Of course, any effort with positive outcomes has potentially negative ones as well, and an external review of an ERM is no different. If the organization considers someone internal to the organization but external to the risk management function, e.g. internal audit, the costs of reviewing ERM involve having those resources not auditing some other critical function. Economists know this as opportunity cost. While some would argue organizations overestimate it, it is not non-zero (Weiss & Kivetz, 2019). If organizations use true external elements, such as one of the big four accounting and auditing firms, there are actual costs involved. However, these costs are growing: Cohn (2019) notes fees auditors charge continue to rise; from 2017 to 2018, that rate of increase was 4.25%.


Risks are interconnected just as today’s’ IT systems are. While there are costs associated with ensuring ERM aligns appropriately to needs of the organization, the benefits outweigh any downsides. An ERM review provides an opportunity to ensure they are not missing key risk indicators as well as not missing the forest of a true cybersecurity posture for the trees of compliance requirements. Organizations should externally review the ERM function for those reasons alone.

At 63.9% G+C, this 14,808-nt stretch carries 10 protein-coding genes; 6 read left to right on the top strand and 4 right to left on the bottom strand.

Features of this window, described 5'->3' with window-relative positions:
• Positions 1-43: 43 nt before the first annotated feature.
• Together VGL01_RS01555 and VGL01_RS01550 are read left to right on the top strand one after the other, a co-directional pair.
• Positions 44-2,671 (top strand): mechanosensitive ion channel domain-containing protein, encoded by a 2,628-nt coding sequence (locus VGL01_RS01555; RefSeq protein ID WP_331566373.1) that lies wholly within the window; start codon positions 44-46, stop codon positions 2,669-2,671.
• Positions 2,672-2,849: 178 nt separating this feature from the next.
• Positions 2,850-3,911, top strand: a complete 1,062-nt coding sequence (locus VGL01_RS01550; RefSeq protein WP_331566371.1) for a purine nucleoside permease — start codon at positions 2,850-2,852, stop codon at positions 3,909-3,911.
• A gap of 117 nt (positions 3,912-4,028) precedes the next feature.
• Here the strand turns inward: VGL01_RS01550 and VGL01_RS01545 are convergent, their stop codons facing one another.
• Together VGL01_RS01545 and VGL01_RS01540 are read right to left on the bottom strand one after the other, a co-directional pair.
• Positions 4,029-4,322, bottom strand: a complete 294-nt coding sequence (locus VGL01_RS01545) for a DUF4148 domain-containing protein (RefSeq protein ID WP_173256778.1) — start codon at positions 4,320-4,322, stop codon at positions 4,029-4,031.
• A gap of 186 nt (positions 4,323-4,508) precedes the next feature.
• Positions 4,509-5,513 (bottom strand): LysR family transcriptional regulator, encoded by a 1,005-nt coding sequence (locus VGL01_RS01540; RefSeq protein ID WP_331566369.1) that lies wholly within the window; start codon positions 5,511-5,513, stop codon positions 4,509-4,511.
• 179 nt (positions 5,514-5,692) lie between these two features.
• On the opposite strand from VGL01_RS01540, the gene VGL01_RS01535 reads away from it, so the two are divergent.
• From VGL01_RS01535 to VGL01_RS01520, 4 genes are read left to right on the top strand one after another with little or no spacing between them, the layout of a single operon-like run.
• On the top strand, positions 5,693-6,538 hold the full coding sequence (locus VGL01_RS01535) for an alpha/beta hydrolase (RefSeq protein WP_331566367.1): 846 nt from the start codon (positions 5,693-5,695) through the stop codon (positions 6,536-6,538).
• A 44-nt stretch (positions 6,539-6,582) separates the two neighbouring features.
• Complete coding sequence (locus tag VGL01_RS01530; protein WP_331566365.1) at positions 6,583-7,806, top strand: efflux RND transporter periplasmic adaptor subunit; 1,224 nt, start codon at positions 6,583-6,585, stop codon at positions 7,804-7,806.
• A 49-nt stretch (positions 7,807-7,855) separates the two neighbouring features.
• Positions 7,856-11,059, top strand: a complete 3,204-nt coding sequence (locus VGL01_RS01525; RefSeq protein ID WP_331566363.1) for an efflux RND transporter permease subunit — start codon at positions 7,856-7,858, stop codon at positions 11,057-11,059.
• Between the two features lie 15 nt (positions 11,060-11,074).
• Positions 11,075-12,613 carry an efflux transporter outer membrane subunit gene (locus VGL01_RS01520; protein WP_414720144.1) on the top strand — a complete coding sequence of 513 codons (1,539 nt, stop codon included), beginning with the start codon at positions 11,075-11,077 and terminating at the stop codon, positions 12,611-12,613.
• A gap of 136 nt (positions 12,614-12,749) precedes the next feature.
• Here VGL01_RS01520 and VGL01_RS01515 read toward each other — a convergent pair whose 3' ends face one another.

Beasley, M. S., Clune, R., & Hermanson, D. R. (2005). Enterprise risk management: An empirical analysis of factors associated with the extent of implementation. Journal of Accounting and Public Policy, 24(6), 521–531.

Cohn, M. (2020, January 15). Audit fees keep rising, thanks to new accounting standards. Accounting Today. Retrieved September 30, 2021, from

Corner, S. (2017, February 24). NZ businesses simply ‘ticking the boxes’ on cyber security. Computerworld. Retrieved September 30, 2021, from

Hopper, G. (2019). The enterprise risk management function in financial institutions. Journal of Risk Management in Financial Institutions, 12(4), 328–341.

Meidell, A., & Kaarbøe, K. (2016). How the enterprise risk management function influences decision-making in the organization–a field study of a large, global oil and gas company. The British Accounting Review, 49(1), 39–55.

Menear, R. (2021, May 6). CMM: Cybersecurity beyond compliance. ITProPortal. Retrieved September 30, 2021, from

National Institute of Standards and Technology. (2011, March). Managing information security risk . Computer Security Resource Center. Retrieved September 28, 2021, from

Nocco, B. W., & Stulz, R. M. (2006). Enterprise risk management: theory and practice. Journal of Applied Corporate Finance, 18(4), 8–20.

Smith, H. A., & McKeen, J. D. (2009). Developments in practice XXXIII: A holistic approach to managing it-based risk. Communications of the Association for Information Systems, 25, 519–530.

Weiss, L., & Kivetz, R. (2019). Opportunity cost overestimation. Journal of Marketing Research, 56(3), 518–533.

Weiss, M. M., & Solomon, M. G. (2016). Auditing It infrastructures for compliance (2nd ed.). Jones and Bartlett Learning.



Edwin Covert

Cybersecurity, guitar, jazz, bourbon, rye, enterprise security architecture, current trophy husband. CISSP-ISSAP, CISM, CRISC, SCF, PMP at